This is the first part of an ongoing serial. Here is Part Two. Updates every two days.
“Well, you have to understand,” said the young pale man with the long white fringe and the morose red eyes. “I paid for a hundred years at Skalathos, see, and once you have a Bachelor’s in World-Rending and Reality-Sculpting with Honors, there isn’t much more you can do except try and work it off. And that gets dull.”
Anne stared up at him, hands ensconced comfortably in her squeaky-clean shackles, vaguely aware that she should be more worried than she was. Unfortunately, there was nothing sinister in the room save a worn-out, moth-eaten beige shawl, lying limply on top of the torture table with the air of a pious martyr. Even the table was beaming.
“You aren’t going to… ravish me or anything, are you?” she scowled, raising her fiery eyebrow in the expression she usually gave to unsolicited admirers. Father usually ranked it between ‘piping hot’ and ‘ouch.’
The white-red man sagged even more. He was wearing a crumpled linen shirt, ratty pants, and a sad felt waistcoat with one button missing, the last two of which were varying shades of black. His chair creaked in a comforting way.
“Unfortunately,” he said with a melancholy sigh, “I can devise any form of pleasure in the world. It was one of the reasons I went to Skalathos, you see. And then by the first two centuries, well…”
“You ran out of ideas,” said Anne, unimpressed. “I’ll be.”
“Yes,” admitted the sorcerer.
“Don’t look at me like that,” said Anne. “I’m a Gentilberry. We don’t do that sort of thing. A respectable family is what we are, even if we can’t string two beans together half the time. Or even one bean together most of the time. Don’t laugh.”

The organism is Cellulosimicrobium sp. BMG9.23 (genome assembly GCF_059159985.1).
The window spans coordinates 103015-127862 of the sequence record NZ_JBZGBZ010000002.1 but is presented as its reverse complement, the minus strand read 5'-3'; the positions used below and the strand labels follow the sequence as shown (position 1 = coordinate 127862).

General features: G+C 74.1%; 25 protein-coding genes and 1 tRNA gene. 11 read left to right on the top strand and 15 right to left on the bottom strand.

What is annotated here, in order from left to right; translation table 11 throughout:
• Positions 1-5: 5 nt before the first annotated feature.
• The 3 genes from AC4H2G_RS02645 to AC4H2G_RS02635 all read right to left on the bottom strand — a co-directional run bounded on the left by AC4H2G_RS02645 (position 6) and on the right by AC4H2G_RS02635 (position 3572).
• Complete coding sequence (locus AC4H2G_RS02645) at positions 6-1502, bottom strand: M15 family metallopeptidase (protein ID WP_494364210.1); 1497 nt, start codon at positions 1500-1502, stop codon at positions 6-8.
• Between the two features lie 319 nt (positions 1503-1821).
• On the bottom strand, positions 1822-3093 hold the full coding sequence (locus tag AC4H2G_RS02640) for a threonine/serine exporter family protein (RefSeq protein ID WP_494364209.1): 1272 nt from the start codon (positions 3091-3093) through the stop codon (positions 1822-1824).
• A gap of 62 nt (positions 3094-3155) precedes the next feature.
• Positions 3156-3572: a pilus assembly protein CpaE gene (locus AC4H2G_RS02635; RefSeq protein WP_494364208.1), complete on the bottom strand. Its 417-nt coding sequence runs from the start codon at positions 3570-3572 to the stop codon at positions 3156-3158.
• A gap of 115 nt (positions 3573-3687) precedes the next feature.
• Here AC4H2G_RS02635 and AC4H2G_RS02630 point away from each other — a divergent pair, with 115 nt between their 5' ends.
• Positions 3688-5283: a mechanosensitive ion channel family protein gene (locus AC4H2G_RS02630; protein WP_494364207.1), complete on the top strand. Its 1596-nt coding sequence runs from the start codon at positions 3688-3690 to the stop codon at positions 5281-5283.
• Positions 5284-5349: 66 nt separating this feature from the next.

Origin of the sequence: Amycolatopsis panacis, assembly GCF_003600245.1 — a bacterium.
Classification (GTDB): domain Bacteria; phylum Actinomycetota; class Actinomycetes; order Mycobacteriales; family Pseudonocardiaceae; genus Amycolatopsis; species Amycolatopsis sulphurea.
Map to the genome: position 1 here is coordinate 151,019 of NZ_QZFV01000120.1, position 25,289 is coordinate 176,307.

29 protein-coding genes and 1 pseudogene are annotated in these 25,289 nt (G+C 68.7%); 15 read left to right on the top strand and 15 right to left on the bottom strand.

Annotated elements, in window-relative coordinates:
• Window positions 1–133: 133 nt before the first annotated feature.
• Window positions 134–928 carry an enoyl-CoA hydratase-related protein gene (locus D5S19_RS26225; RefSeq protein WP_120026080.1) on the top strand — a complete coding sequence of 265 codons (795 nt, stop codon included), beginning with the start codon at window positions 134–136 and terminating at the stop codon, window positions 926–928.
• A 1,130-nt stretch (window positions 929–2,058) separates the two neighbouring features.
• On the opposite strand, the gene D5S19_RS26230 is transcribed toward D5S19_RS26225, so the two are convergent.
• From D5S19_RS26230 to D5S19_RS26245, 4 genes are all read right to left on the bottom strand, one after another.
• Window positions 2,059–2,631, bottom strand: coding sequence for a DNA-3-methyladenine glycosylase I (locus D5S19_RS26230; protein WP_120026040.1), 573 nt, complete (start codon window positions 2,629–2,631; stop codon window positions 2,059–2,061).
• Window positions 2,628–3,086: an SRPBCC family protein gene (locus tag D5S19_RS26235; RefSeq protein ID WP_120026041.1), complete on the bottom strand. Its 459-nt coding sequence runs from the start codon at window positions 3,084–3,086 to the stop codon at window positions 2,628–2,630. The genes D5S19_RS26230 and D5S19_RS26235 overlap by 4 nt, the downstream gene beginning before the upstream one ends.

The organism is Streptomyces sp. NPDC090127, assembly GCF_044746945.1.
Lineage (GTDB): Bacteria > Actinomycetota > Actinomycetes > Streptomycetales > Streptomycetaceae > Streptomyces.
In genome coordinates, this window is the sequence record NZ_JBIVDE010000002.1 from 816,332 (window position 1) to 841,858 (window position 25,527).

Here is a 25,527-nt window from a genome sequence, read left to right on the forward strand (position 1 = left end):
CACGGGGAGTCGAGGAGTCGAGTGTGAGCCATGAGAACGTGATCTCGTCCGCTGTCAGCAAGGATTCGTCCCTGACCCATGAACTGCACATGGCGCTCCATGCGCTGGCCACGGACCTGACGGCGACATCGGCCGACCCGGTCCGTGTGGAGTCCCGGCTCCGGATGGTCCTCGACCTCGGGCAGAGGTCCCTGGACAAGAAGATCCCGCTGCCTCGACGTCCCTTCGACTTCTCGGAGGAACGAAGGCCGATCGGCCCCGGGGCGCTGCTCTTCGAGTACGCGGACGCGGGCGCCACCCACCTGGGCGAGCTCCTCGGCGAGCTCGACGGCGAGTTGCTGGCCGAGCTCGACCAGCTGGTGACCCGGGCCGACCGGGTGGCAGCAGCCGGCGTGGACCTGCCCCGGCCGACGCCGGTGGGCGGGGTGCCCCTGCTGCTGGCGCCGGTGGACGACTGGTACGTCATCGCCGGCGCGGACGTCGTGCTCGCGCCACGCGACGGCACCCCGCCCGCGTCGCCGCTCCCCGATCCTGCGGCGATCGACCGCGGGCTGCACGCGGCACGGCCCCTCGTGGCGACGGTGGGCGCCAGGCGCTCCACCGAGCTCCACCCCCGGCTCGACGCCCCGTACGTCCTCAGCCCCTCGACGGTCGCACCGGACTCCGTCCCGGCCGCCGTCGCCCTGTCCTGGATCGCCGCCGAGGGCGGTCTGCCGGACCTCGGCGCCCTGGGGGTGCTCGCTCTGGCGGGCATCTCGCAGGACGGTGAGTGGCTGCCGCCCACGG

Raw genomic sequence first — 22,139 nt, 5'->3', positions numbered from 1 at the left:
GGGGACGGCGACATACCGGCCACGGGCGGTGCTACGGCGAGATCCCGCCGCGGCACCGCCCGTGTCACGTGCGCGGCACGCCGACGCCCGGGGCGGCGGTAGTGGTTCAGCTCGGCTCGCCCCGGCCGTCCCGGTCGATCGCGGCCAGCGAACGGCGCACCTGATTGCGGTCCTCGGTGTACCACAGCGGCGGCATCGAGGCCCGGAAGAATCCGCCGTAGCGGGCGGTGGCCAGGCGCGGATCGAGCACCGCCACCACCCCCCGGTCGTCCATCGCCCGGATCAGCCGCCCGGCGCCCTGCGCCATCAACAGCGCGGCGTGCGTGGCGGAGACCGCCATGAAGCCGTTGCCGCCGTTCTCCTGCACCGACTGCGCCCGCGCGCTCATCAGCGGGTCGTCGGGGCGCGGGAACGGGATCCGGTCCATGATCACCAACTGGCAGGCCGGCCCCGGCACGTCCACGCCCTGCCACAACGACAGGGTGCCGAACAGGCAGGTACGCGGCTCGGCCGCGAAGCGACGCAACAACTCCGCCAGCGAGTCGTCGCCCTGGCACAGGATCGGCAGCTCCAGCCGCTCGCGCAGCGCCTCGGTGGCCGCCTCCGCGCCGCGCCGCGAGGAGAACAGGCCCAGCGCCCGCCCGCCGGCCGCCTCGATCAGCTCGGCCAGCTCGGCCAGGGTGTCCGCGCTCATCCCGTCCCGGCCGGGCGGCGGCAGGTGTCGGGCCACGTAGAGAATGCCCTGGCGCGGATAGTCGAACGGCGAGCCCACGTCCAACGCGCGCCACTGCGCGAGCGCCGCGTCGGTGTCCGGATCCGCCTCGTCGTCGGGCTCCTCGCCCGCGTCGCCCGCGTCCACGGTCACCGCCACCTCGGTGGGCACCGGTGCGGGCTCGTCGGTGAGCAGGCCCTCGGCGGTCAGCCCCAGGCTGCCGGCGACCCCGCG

“I wasn’t,” said the sorcerer, “and I know. It’s why I kidnapped you.”
“You could have done a better job of it, you know,” said Anne. “Why, just thirty years ago, one of your ilk spirited my Aunt Mattie away. She was up there in that thunderstorm, kicking and screaming… Mother nearly lost her hair, she was so shook up.”
“And did she?” asked the sorcerer. “Lose her hair, I mean.”
“Not precisely, no,” said Anne, trying to raise her finger and failing, “but she said it sure felt like it. My Uncle Matthias now, he went out with his dog and trusty pitchfork to find her, and then five years later…”
“He came back and told you that your Aunt Mattie didn’t want to leave,” said the sorcerer.
“Why, yes,” blinked Anne. “How did you know?”
The sorcerer pointed a long sad finger towards the shawl on the torture-table. The sunlight sent dust dancing around it, through it, like mites on the surface of a puddle.
“My word,” said Anne. “Did Aunt Mattie die?”
“No,” said the sorcerer with a sigh. “Matilda got bored, and then she left. I offered her everything she could possibly want, but in the end, it wasn’t enough to make her stay. I sent her off to another plane, where she’ll be happy. It has plenty of cows.”
Anne stared down at her blue flannel dress. She hated it, but it felt like her cheeks were coloring.
“So,” she managed at last, “does this mean that you’re my… uncle?”
The sorcerer winced. It looked like a spider had scuttled down his left tear-duct.
“Despite my every effort, and a great deal of cajoling… I’m afraid not.”
“Well, isn’t that just the worm on the hook?” said Anne, eyebrows positively preening. “It’s good to know that even sorcerers like you have some respect for ladies.”
“I didn’t ask to be a sorcerer, you know,” said the sorcerer. “Or, well, I did, but it wasn’t for money or women or anything that you mortals say we’re all after.”
Anne peered closely at him. The ropes in her head were stretching, the pulleys pulling in their usual way, only slightly slower than usual. Was this really the man who had stolen her Aunt away?
“What is it you want, then?” she asked carefully. “And how do I know, Mr. Sorcerer, that you’re not pulling me along?”
They were strange things, his eyes, red as fresh birth-slime but dull as thick glass. His nose and cheeks were sharp as the edge of an adze, and the strands of his snow-white hair hung down over his snow-white face like the boughs of a burdened willow.